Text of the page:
Cisco edge router also serves content
Cisco has introduced a new router with a maximum capacity of 6.4 terabits per second (Tbps), coupled with the ability to cache content. The company said several service providers are using the new Aggregation Services Router (ASR) 9000, but the only company identified as a customer is Softbank of Japan.
While Cisco declines to describe the unit as a combination router/server, the fact is that with a maximum 4 terabytes of cache memory, the new edge router is capable not only of serving on-demand content – for Internet-based content and presumably also for mainstream VOD services alike, but also of ad insertion.
The massive capacity is the main selling point, however. Cisco is touting the system as a paving the way for the “zettabyte era.”
The new ASR 9000 comes in either a six-slot and 10-slot chassis. Each slot is rated for 400 Gigabits per slot. Cisco claims to it is the first system to quadruple the industry-typical 100 Gbps/slot.
“Cable operators have network hierarchies,” said Len LuPriore, a Cisco senior manager, “going from headends to super headends. Congestion from the headend to the super headend? That’s what the 6.4 terabits solves.”
Whether anyone is currently experiencing congestion in that part of their networks now is up in the air, but with Internet traffic growing at eye-popping rates unanticipated even three short years ago, the ASR 9000 provides enough capacity for the next 10- to 12 years, LuPriore assured.
The ASR 9000 is designed with converged networks in mind, LuPriore explained, ready with both capacity and support for a variety of protocols that will allow service providers to deliver content to and from devices on both fixed and mobile networks. Providing options for content delivery – in both directions, upstream and downstream – is what’s driving the industry toward high-capacity systems like the ASR 9000.
For example, ASR 9000 Series brings six times the capacity of competing products to Carrier Ethernet backhaul, according to Cisco. Moreover, every Cisco ASR 9000 line card is SyncE-ready, which means that it inherently works with cell site routers to deliver seamless mobile handoff capabilities, avoiding the need to dedicate slots for additional synchronization cards.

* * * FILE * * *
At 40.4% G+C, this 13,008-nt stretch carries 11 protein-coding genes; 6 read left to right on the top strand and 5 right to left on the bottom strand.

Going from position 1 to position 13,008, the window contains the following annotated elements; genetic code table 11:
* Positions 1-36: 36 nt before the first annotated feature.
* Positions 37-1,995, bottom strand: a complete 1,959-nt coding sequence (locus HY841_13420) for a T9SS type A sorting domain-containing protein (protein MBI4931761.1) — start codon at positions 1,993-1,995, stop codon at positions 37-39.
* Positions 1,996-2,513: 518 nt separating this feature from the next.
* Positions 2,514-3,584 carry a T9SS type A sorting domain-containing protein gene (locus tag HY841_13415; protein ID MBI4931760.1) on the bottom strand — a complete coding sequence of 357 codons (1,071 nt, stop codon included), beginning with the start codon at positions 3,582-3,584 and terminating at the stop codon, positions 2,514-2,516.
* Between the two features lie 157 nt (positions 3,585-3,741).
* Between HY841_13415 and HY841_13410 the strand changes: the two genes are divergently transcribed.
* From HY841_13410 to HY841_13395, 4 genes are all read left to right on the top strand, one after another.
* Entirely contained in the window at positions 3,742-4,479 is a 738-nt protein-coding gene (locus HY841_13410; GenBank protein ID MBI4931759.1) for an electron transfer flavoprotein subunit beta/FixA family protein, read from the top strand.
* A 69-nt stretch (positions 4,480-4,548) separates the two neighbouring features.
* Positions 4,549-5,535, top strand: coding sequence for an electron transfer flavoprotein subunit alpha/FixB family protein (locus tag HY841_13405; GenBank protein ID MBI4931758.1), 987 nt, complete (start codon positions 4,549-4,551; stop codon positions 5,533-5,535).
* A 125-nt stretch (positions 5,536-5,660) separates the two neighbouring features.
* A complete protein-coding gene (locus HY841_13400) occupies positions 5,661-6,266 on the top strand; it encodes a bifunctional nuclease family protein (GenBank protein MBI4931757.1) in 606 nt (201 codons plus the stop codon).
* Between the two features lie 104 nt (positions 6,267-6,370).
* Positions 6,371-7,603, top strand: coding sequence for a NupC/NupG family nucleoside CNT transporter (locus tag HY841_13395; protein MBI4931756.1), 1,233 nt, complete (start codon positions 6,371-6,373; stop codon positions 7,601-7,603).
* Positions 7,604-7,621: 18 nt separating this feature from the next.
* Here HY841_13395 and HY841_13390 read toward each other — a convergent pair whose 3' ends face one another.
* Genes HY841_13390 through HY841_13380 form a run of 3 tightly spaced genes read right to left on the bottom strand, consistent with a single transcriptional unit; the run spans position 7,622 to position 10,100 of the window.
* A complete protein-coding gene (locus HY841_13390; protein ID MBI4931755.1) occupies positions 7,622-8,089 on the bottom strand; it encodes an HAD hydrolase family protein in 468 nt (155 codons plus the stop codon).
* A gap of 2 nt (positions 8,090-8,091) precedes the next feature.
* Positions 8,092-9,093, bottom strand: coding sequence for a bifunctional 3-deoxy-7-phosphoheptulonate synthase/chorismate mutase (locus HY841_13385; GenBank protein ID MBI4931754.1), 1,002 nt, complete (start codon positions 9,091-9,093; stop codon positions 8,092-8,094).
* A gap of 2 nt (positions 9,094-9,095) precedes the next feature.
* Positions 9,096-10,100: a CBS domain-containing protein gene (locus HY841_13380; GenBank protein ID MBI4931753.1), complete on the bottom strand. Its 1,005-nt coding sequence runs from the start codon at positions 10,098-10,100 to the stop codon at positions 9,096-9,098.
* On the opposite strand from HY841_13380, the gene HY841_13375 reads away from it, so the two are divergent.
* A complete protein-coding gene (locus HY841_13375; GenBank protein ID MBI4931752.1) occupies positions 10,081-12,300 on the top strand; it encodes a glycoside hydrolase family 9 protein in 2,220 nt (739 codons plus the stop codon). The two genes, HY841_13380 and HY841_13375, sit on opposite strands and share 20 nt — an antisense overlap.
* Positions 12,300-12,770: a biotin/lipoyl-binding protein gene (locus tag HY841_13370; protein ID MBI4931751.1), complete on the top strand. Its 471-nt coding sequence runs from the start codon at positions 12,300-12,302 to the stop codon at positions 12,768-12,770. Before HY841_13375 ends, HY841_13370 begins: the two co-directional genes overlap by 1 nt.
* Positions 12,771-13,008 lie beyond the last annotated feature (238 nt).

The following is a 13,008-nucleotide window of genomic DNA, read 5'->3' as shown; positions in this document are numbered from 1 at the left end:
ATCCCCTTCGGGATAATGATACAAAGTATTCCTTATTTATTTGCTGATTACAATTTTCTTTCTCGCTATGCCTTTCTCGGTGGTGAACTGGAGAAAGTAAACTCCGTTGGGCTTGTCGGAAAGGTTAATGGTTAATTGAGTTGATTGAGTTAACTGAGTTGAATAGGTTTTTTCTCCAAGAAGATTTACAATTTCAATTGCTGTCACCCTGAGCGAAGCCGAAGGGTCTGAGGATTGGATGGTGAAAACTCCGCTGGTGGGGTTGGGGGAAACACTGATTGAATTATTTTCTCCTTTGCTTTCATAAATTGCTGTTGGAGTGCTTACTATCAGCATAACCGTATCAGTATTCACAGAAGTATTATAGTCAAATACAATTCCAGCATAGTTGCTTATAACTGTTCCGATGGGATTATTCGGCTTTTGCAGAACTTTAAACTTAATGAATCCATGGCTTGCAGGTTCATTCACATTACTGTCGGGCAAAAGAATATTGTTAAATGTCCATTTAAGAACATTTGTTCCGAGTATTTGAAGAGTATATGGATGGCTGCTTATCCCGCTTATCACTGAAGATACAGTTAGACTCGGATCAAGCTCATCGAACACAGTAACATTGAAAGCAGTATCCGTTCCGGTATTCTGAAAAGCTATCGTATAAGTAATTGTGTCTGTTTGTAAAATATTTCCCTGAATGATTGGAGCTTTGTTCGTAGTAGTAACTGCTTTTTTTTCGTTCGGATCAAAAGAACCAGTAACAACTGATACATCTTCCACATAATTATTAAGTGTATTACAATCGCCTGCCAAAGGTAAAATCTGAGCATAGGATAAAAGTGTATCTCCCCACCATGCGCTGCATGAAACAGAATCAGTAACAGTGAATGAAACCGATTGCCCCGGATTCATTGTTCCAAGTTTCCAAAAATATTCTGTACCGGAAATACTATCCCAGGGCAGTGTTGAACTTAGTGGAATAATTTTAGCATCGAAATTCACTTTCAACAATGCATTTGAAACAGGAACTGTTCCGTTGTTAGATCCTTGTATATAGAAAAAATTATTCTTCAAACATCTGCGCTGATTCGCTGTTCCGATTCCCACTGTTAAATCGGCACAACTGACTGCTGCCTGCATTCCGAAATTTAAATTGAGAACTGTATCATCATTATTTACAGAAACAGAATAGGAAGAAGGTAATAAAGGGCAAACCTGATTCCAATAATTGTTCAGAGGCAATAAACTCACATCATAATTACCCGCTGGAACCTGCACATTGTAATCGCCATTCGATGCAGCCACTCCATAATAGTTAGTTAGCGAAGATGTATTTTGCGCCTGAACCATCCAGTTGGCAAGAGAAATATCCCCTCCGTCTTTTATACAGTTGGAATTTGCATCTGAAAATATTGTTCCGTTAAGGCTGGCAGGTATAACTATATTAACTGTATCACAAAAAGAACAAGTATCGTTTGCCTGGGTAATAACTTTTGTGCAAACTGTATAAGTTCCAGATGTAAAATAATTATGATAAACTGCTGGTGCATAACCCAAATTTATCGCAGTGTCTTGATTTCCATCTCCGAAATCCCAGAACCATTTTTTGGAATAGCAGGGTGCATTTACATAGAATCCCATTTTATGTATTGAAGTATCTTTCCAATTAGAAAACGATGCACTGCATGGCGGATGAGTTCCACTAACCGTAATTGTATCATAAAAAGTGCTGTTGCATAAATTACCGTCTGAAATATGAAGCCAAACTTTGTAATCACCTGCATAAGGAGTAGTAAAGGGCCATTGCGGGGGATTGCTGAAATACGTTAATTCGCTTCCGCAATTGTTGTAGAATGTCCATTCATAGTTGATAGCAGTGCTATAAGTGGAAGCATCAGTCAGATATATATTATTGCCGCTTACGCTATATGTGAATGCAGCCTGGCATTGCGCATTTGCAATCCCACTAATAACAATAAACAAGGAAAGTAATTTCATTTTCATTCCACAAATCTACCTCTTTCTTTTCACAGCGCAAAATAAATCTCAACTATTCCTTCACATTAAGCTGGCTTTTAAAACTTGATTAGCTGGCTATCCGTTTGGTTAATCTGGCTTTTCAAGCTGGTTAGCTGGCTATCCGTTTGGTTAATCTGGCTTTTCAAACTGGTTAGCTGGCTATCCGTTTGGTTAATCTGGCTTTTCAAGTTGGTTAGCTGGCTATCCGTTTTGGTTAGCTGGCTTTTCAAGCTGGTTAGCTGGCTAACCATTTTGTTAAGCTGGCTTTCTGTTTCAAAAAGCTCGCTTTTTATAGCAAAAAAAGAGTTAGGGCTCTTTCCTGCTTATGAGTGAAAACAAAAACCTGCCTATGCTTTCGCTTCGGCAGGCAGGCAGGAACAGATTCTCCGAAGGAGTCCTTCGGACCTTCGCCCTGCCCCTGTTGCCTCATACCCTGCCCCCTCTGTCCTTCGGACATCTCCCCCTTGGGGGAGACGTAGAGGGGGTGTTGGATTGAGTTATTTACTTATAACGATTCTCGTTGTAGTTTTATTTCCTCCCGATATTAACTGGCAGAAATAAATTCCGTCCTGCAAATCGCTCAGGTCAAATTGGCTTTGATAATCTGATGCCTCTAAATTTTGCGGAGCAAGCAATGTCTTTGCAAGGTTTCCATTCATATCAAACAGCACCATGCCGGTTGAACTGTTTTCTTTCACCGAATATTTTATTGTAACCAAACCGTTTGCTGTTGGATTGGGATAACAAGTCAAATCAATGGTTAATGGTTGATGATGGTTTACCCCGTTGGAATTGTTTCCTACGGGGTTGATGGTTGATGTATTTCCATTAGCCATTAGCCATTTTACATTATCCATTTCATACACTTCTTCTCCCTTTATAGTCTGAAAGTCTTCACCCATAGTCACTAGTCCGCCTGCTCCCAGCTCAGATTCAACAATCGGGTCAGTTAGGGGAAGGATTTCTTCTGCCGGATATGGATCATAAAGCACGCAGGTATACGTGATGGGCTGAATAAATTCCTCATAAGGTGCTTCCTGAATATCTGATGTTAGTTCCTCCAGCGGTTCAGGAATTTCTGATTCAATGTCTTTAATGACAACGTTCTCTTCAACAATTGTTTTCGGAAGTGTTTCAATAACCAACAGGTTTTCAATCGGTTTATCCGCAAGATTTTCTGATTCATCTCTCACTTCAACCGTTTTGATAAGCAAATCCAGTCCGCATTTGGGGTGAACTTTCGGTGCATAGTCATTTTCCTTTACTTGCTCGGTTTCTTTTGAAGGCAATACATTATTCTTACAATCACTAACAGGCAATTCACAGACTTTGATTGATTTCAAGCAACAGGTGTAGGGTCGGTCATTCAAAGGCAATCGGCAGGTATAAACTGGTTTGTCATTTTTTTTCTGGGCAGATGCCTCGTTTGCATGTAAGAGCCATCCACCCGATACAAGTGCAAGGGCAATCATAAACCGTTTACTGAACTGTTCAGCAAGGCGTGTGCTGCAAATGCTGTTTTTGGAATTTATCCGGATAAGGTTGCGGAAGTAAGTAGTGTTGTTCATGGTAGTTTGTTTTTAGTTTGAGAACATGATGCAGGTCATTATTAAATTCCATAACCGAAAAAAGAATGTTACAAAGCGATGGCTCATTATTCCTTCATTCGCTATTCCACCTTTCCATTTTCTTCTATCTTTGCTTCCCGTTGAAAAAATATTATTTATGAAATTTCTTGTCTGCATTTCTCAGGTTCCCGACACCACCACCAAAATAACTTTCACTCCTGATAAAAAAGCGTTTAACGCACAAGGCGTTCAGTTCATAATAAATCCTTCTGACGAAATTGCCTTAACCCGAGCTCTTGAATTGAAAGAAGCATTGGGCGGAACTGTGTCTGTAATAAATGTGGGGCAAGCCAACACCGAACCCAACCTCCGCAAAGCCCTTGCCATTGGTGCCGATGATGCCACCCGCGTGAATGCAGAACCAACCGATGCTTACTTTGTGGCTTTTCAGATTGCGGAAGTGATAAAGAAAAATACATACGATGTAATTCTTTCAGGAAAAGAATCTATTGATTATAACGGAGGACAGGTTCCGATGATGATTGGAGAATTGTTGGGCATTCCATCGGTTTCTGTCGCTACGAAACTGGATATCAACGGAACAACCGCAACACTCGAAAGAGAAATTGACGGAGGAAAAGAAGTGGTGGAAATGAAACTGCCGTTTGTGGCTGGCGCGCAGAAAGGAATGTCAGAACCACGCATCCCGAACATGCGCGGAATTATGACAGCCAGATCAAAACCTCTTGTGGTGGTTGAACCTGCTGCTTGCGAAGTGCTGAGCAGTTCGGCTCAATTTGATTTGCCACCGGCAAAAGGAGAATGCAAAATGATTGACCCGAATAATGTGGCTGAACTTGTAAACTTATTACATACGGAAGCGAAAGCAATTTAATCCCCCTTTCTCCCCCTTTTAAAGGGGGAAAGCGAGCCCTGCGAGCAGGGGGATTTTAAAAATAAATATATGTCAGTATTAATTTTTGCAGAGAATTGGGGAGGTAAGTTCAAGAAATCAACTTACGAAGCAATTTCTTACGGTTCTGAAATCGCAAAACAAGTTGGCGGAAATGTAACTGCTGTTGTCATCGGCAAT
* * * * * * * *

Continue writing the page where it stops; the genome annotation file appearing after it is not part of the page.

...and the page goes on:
“Earlier generations of edge routers were not designed to address the massive growth IP video is driving across mobile and wireline networks. Softbank Corporation is looking for innovative solutions that enable us to reduce costs, keep pace and converge our broadband, mobile and business networks onto common infrastructure,” said Junishi Miyakawa, executive vice president, director and CTO of Softbank Mobile, Softbank Bb, Softbank Telecom. “The Cisco ASR 9000 offers investment protection, massive bandwidth capacity and excellent services capability in a highly reliable and efficient design that gives us the flexibility to build a truly leading IP NGN network for our 4G mobile and video services.”
The Cisco ASR 9000 incorporates the Cisco Advanced Video Services Module (AVSM), a Cisco innovation the company says enables terabytes of streaming capacity at the aggregation edge while simultaneously offering content caching, ad insertion, fast channel change, and error correction.
Cisco AVSM eliminates the need for standalone content delivery network elements and inherits all the high-availability characteristics of the router, which optimizes the network insertion point for advanced content services and moves content sourcing closer to the consumer. Fast channel change and onboard error correction for both unicast and multicast video traffic helps ensure that errors can be detected by any set-top box (STB) and retransmitted within milliseconds to maintain a transparent visual experience.
The company said it designed the system with modular power. The number of the system’s power supplies (up to 6) scales with system capacity, allowing the provider to tier the amount of power used. The company has some impressive carbon-savings comparisons, for those interested.
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